The Murder of Master Do

Ten murders and Haitian gangs roil the quiet town of North Miami.

But so far, police haven't linked any of the killings. The city ended 2007 with 10 homicides — six in the final two months of the year. "We're concerned, definitely," says North Miami Police Chief Clint Shannon. "Some of these cases were not random acts."

Though Shannon says it's a stretch to call Do's killing the product of a gang execution, that's not completely clear. Sources close to the investigation say the murder weapon was an M-1 military rifle, a half-century-old gun that was one of the first semiautomatics manufactured. They are mostly collectibles now, though they were the weapon of choice for the Haitian army in the Nineties.

Indeed Haitian gang activity — and police crackdowns on those thugs throughout Dade County — had bubbled up in North Miami, possibly because enforcement had been stepped up in Little Haiti and other parts of the county. And it was perhaps no coincidence that North Miami's bloodiest two months in memory came immediately after the October indictment and arrests of the two Terrorist Boys leaders and 15 other gang members.

Do (right) with Peter Cruz, one of his first students, who is now a North Miami Police sergeant.
Courtesy of the Do family
Do (right) with Peter Cruz, one of his first students, who is now a North Miami Police sergeant.

Sergeant Croye won't speculate why Do was killed. "We can't confirm that this was a robbery gone bad," he says. "We know that nothing was taken and that Mr. Prosper did not hear any words exchanged."

Though Do had no criminal record, no pending civil lawsuits, no legal troubles of any kind, his student George Oxar believes the killing might have been planned. "In my heart, I think the person who did this either knew him, was angry at him, or was paid to shoot him. That's the only thing that makes sense," he says. "There's no doubt in my mind that if the shooter had been within three or four feet of Master, the shooter would have been dead."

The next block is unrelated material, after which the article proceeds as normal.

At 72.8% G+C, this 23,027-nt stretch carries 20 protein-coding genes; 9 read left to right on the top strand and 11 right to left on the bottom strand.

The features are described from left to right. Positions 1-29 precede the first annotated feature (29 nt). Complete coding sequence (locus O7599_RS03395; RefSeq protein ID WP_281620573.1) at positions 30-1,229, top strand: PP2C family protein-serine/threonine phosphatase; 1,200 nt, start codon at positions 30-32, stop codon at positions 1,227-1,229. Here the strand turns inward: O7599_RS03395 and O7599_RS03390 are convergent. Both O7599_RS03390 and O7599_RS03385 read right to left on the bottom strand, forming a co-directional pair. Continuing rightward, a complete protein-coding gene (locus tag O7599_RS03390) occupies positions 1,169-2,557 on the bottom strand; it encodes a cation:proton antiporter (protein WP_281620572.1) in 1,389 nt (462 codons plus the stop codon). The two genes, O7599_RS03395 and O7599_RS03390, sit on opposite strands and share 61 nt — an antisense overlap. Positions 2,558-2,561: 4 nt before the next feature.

But Lucien Cayard, co-owner of a Haitian bakery located in the same strip mall as Do's studio, disagrees: "Master didn't have a beef with anybody. Everyone really liked him."

Maybe it was a random murder. Or it could be the bullets were meant for Leclerc, although the 62-year-old has no criminal record and says he "never had trouble with nobody."

Sergeant Cruz is now in charge of the department's violent crime unit. He thinks it's possible that Do might have angered some kids by telling them to leave the back parking lot. Or his brand of discipline perhaps didn't sit well with a student. "The culture in this county, the youth culture, they just have a lack of concern about life," Cruz says, shaking his head. "Master didn't even have the opportunity to defend himself. I don't know the reason why someone would want to kill him. That person who shot him would have been taken in with open arms into the school, to harness his anger."

The most difficult thing for students to grasp was the fact that Do, who seemed invincible, was unable to fight his attacker after a lifetime of teaching self-defense. Says Oxar: "Master always taught us that with respect to weapons, the closer you are, the better your chances. He trained you so you would have a chance. He taught people not to feel helpless. But for whatever reason, he didn't have that chance."

Ricky, meanwhile, is moving his father's business forward. He recently opened a satellite studio in Hallandale and is planning a May 17 martial arts exposition and memorial for Do at South Broward High School. He's also overseeing the opening of the North Miami Beach location later this year. Eventually the family will move out of the West Dixie Highway storefront and away from the bad memories of November 10, 2007.

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